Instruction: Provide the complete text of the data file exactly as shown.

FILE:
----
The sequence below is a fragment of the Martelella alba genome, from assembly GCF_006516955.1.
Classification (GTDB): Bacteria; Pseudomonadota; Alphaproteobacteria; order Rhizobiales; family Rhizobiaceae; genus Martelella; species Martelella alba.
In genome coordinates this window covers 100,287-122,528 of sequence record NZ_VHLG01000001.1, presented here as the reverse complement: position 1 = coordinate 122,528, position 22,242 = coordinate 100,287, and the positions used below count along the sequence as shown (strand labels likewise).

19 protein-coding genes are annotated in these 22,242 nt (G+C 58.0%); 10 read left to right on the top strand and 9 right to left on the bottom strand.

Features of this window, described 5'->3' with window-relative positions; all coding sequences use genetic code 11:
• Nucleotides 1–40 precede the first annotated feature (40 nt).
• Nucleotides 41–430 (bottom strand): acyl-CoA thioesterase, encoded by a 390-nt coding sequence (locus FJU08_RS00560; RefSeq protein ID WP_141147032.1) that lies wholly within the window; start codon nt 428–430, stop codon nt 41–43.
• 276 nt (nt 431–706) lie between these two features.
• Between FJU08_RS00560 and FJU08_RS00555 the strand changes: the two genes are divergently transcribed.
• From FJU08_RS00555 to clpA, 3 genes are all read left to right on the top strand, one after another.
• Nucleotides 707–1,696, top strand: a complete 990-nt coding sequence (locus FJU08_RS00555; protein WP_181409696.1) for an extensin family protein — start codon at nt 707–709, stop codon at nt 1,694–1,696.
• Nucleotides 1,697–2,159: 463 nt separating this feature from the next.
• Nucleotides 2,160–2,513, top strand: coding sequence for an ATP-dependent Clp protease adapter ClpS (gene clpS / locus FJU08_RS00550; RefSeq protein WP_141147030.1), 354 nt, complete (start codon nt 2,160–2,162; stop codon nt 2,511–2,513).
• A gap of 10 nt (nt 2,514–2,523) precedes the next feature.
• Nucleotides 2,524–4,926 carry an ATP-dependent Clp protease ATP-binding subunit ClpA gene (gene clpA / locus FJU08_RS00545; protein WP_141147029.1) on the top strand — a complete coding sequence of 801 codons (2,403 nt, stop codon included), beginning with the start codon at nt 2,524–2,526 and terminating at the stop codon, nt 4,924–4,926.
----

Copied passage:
The sequence below is a fragment of the Martelella alba genome, from assembly GCF_006516955.1.
Classification (GTDB): Bacteria; Pseudomonadota; Alphaproteobacteria; order Rhizobiales; family Rhizobiaceae; genus Martelella; species Martelella alba.
In genome coordinates this window covers 100,287-122,528 of sequence record NZ_VHLG01000001.1, presented here as the reverse complement: position 1 = coordinate 122,528, position 22,242 = coordinate 100,287, and the positions used below count along the sequence as shown (strand labels likewise).

19 protein-coding genes are annotated in these 22,242 nt (G+C 58.0%); 10 read left to right on the top strand and 9 right to left on the bottom strand.

Features of this window, described 5'->3' with window-relative positions; all coding sequences use genetic code 11:
• Nucleotides 1–40 precede the first annotated feature (40 nt).
• Nucleotides 41–430 (bottom strand): acyl-CoA thioesterase, encoded by a 390-nt coding sequence (locus FJU08_RS00560; RefSeq protein ID WP_141147032.1) that lies wholly within the window; start codon nt 428–430, stop codon nt 41–43.
• 276 nt (nt 431–706) lie between these two features.
• Between FJU08_RS00560 and FJU08_RS00555 the strand changes: the two genes are divergently transcribed.
• From FJU08_RS00555 to clpA, 3 genes are all read left to right on the top strand, one after another.
• Nucleotides 707–1,696, top strand: a complete 990-nt coding sequence (locus FJU08_RS00555; protein WP_181409696.1) for an extensin family protein — start codon at nt 707–709, stop codon at nt 1,694–1,696.
• Nucleotides 1,697–2,159: 463 nt separating this feature from the next.
• Nucleotides 2,160–2,513, top strand: coding sequence for an ATP-dependent Clp protease adapter ClpS (gene clpS / locus FJU08_RS00550; RefSeq protein WP_141147030.1), 354 nt, complete (start codon nt 2,160–2,162; stop codon nt 2,511–2,513).
• A gap of 10 nt (nt 2,514–2,523) precedes the next feature.
• Nucleotides 2,524–4,926 carry an ATP-dependent Clp protease ATP-binding subunit ClpA gene (gene clpA / locus FJU08_RS00545; protein WP_141147029.1) on the top strand — a complete coding sequence of 801 codons (2,403 nt, stop codon included), beginning with the start codon at nt 2,524–2,526 and terminating at the stop codon, nt 4,924–4,926.